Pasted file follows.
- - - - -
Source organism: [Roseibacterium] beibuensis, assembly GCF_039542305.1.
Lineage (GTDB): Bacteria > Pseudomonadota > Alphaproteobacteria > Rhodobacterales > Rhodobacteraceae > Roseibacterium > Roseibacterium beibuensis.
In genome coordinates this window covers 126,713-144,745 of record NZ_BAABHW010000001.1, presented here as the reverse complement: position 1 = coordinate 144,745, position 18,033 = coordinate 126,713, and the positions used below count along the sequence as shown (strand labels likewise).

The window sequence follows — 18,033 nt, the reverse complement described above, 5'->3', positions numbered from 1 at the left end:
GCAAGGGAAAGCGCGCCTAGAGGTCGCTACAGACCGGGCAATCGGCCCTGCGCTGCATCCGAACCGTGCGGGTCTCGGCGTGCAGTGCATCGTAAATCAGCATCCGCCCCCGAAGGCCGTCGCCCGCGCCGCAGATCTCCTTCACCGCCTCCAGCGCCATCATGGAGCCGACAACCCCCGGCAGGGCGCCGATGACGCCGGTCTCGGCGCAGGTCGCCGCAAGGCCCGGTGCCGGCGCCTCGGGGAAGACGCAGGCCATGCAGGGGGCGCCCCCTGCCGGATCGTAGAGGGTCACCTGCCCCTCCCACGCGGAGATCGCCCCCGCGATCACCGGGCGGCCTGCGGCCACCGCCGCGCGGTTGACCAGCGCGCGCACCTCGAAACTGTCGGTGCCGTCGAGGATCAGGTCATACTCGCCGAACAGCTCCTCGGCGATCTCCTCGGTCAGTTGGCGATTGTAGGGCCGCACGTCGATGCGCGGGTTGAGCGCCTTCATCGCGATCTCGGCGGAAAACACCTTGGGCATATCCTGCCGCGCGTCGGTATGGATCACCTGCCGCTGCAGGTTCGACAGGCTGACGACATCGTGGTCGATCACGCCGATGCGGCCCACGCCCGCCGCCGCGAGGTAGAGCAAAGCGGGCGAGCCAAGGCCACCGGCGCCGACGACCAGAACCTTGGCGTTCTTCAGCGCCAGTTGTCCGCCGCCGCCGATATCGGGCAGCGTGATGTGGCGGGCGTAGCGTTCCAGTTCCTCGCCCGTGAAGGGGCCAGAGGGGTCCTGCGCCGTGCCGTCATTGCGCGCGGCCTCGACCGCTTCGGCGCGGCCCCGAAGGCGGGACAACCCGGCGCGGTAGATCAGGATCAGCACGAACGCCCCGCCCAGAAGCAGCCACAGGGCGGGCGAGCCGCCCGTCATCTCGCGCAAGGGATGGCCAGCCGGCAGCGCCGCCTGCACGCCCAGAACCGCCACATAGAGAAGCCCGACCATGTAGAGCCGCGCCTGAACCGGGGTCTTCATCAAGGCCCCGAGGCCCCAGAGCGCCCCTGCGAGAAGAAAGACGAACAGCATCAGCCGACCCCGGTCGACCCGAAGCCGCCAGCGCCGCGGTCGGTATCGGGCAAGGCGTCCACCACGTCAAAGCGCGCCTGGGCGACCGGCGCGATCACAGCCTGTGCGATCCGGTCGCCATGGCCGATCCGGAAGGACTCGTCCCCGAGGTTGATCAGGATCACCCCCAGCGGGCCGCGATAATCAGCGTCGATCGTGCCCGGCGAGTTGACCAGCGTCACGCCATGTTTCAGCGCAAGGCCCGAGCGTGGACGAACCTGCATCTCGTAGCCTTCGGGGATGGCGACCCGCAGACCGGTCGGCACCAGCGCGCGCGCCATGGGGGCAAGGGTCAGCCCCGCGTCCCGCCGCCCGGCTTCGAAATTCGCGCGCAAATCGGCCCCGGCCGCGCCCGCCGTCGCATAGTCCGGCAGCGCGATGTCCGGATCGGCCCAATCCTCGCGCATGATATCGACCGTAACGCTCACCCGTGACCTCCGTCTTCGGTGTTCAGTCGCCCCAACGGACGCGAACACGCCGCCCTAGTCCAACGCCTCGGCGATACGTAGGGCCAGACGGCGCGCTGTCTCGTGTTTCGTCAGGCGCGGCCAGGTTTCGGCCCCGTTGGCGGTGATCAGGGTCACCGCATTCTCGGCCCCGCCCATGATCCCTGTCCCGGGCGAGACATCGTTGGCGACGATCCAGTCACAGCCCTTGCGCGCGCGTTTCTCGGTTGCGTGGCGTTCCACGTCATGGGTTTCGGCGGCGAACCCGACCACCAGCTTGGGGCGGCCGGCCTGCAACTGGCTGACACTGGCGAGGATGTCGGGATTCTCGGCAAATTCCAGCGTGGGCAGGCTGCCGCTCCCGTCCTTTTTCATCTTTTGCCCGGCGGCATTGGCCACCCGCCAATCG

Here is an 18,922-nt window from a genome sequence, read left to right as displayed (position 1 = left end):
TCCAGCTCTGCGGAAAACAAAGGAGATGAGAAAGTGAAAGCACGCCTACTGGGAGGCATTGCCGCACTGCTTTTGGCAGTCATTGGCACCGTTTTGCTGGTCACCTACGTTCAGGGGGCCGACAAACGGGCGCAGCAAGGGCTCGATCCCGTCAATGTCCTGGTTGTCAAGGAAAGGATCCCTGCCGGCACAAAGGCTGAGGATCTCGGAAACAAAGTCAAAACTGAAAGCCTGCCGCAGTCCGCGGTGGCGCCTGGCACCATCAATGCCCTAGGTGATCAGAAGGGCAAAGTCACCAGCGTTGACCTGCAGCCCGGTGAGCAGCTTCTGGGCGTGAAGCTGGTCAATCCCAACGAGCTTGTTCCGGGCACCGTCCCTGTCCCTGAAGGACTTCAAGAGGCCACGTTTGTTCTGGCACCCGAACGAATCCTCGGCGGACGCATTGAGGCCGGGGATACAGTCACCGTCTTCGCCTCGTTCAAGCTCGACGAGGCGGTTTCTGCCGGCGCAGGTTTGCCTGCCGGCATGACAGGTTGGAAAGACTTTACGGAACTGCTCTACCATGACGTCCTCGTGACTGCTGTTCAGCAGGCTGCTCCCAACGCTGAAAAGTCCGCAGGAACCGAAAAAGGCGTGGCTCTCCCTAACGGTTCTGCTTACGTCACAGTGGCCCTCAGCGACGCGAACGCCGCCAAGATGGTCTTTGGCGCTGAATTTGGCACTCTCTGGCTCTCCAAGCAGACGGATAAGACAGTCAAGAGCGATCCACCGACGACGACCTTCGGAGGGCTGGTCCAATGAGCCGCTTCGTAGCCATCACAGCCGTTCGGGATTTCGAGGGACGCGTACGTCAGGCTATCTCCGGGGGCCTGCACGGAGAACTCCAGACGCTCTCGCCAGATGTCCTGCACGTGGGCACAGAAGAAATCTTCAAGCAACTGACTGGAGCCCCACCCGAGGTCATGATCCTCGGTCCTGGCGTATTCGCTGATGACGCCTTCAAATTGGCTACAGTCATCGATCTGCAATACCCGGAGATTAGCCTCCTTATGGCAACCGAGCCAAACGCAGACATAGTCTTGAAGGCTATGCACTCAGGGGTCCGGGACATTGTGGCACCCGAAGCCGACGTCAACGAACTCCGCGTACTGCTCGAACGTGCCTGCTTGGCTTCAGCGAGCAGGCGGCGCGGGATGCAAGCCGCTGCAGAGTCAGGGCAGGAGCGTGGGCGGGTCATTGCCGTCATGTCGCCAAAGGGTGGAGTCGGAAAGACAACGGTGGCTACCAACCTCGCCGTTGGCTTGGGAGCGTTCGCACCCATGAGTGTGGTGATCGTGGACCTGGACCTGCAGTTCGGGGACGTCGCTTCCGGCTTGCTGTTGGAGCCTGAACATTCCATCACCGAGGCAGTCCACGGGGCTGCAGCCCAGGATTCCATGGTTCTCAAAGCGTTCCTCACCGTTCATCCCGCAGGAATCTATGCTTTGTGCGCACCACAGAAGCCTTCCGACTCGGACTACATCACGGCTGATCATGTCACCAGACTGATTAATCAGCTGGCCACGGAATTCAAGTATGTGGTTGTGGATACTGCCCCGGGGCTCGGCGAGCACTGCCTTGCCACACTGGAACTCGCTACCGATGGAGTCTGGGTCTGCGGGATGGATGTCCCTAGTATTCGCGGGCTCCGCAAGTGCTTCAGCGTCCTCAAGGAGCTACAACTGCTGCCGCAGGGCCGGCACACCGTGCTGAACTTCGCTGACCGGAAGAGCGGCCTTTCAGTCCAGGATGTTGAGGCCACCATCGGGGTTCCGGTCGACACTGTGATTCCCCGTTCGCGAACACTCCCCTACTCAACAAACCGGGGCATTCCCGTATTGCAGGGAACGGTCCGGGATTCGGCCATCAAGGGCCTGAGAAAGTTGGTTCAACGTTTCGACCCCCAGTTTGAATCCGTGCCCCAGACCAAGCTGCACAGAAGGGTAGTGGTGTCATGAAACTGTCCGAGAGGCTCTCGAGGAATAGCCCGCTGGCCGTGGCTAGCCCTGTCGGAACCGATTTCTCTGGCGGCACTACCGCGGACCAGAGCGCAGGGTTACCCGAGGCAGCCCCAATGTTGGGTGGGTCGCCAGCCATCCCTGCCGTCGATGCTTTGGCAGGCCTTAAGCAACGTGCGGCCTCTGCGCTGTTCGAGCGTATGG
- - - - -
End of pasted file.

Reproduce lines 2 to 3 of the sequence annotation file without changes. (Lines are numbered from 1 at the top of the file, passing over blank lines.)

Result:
Lineage (GTDB): Bacteria > Pseudomonadota > Alphaproteobacteria > Rhodobacterales > Rhodobacteraceae > Roseibacterium > Roseibacterium beibuensis.
In genome coordinates this window covers 126,713-144,745 of record NZ_BAABHW010000001.1, presented here as the reverse complement: position 1 = coordinate 144,745, position 18,033 = coordinate 126,713, and the positions used below count along the sequence as shown (strand labels likewise).